He is widely known for the comic novels Tortilla Flat (1935) and Cannery Row (1945), the multi-generation epic East of Eden (1952), and the novellas Of Mice and Men (1937) and The Red Pony (1937).
He is widely known for the comic novels Tortilla Flat (1935) and Cannery Row (1945), the multi-generation epic East of Eden (1952), and the novellas Of Mice and Men (1937) and The Red Pony (1937).The Pulitzer Prize-winning The Grapes of Wrath (1939) Most of Steinbeck's work is set in central California, particularly in the Salinas Valley and the California Coast Ranges region.Meanwhile, Ricketts operated a biological lab on the coast of Monterey, selling biological samples of small animals, fish, rays, starfish, turtles, and other marine forms to schools and colleges.Tags: Sample Daycare Business PlanThe Silver Sword EssayA Level Critical Thinking RevisionThomas Cole Essay On American SceneryCreative Writing ProgramWhy Use Apa Elements For Research PaperThesis Statement In A Research PaperWriting Phd Dissertation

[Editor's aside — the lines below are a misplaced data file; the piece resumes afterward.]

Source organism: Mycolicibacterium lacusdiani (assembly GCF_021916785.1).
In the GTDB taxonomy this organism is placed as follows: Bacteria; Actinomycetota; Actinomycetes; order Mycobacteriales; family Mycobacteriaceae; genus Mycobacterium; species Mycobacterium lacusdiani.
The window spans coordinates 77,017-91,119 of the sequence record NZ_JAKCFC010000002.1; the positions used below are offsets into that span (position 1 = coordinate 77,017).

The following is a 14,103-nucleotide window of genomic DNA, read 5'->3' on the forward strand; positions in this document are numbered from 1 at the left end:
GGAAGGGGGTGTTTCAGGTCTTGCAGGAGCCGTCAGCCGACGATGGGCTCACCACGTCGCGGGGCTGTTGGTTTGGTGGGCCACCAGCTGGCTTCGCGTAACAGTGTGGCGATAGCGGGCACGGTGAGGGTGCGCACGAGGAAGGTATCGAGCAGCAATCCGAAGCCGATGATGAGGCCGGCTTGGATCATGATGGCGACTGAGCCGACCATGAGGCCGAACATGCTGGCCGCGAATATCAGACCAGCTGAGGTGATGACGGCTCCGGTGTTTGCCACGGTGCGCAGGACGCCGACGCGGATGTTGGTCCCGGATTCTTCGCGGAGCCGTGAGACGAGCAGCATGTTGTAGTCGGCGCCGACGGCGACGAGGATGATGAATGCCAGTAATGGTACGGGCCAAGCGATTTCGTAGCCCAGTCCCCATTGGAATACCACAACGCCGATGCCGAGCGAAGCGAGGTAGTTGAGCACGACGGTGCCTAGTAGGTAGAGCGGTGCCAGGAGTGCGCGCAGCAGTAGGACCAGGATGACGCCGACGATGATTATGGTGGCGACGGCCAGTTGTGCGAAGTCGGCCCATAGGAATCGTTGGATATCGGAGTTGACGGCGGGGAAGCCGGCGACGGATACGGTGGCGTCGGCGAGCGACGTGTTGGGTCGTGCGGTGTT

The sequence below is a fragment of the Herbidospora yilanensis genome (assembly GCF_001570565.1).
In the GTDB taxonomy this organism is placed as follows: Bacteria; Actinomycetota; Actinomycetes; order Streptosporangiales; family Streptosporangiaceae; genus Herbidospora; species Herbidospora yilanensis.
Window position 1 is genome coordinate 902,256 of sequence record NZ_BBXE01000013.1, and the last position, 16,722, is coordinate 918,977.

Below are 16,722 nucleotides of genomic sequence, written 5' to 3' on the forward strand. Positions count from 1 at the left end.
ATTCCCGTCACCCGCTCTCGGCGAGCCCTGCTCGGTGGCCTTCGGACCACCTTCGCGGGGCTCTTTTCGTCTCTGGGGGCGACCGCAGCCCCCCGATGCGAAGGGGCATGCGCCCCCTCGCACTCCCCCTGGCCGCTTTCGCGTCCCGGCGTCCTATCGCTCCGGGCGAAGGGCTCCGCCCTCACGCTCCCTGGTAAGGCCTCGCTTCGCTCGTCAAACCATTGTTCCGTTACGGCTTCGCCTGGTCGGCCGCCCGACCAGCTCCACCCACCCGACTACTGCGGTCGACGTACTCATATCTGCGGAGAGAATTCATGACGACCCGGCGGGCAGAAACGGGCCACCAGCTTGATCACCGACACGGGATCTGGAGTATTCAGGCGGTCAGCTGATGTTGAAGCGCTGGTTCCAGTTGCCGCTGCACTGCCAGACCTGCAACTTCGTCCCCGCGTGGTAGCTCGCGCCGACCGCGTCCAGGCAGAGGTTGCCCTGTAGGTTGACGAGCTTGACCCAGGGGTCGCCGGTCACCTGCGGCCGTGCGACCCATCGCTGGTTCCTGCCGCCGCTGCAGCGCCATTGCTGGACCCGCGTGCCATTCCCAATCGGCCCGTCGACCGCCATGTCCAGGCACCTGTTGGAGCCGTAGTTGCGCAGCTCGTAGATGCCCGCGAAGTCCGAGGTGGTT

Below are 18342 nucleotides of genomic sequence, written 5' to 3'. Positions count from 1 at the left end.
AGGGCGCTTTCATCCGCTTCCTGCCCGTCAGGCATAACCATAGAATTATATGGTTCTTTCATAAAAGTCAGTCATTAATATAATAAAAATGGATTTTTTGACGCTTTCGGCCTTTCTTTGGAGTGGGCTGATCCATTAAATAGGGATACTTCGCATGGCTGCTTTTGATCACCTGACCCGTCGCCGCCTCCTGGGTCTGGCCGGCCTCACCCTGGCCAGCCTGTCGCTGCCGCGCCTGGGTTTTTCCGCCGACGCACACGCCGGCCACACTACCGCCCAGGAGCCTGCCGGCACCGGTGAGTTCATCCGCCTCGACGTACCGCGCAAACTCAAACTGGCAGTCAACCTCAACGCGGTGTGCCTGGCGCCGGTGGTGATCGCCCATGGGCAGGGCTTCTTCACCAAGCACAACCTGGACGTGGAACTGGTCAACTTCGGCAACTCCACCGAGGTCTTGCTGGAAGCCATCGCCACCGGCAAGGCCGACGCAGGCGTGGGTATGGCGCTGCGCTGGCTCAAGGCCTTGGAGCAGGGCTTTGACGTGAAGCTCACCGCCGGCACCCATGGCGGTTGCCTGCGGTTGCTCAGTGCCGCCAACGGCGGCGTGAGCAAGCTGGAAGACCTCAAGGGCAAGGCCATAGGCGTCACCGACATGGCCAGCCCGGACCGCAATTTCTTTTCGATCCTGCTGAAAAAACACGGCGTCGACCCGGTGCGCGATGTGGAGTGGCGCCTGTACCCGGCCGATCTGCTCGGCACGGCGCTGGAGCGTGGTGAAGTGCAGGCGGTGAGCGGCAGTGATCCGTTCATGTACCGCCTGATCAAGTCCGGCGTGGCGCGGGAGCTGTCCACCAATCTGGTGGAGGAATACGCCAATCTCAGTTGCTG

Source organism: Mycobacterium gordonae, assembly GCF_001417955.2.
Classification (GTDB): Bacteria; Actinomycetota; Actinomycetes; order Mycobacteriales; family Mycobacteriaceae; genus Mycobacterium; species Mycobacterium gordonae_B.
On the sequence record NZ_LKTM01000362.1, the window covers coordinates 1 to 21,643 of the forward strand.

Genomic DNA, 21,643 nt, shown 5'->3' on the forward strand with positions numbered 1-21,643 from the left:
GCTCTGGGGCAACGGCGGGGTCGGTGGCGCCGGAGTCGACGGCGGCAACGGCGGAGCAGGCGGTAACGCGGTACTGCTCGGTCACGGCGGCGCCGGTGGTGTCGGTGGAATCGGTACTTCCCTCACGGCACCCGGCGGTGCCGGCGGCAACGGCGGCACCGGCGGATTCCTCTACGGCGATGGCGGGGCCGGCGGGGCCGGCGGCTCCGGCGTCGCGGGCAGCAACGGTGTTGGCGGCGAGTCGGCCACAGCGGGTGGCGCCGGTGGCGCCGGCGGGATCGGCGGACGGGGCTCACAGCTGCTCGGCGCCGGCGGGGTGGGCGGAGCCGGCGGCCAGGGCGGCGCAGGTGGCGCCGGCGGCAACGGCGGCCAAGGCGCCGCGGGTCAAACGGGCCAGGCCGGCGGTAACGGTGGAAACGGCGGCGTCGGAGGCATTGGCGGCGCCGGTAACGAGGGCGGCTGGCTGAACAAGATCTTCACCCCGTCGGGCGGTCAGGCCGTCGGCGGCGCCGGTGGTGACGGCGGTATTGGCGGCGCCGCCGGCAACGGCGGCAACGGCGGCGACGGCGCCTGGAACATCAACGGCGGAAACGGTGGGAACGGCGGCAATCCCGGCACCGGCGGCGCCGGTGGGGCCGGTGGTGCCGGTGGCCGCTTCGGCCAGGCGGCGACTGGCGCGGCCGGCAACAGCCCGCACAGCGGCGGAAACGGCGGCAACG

The family farm in Heiligenhaus, Mettmann, North Rhine-Westphalia, Germany, is still named "Großsteinbeck." His father, John Ernst Steinbeck (1862–1935), served as Monterey County treasurer.
John's mother, Olive Hamilton (1867–1934), a former school teacher, shared Steinbeck's passion for reading and writing.
His works frequently explored the themes of fate and injustice, especially as applied to downtrodden or everyman protagonists.
Johann Adolf Großsteinbeck (1828–1913), Steinbeck's paternal grandfather, shortened the family name to Steinbeck when he immigrated to the United States.
He explored his surroundings, walking across local forests, fields, and farms.
Steinbeck graduated from Salinas High School in 1919 and went on to study English Literature at Stanford University near Palo Alto, leaving without a degree in 1925.
Steinbeck's wife began working at the lab as secretary-bookkeeper.
Steinbeck's first novel, Cup of Gold, published in 1929, is loosely based on the life and death of privateer Henry Morgan.
The Pastures of Heaven, published in 1932, consists of twelve interconnected stories about a valley near Monterey, which was discovered by a Spanish corporal while chasing runaway Indian slaves.
In 1933 Steinbeck published The Red Pony, a 100-page, four-chapter story weaving in memories of Steinbeck's childhood.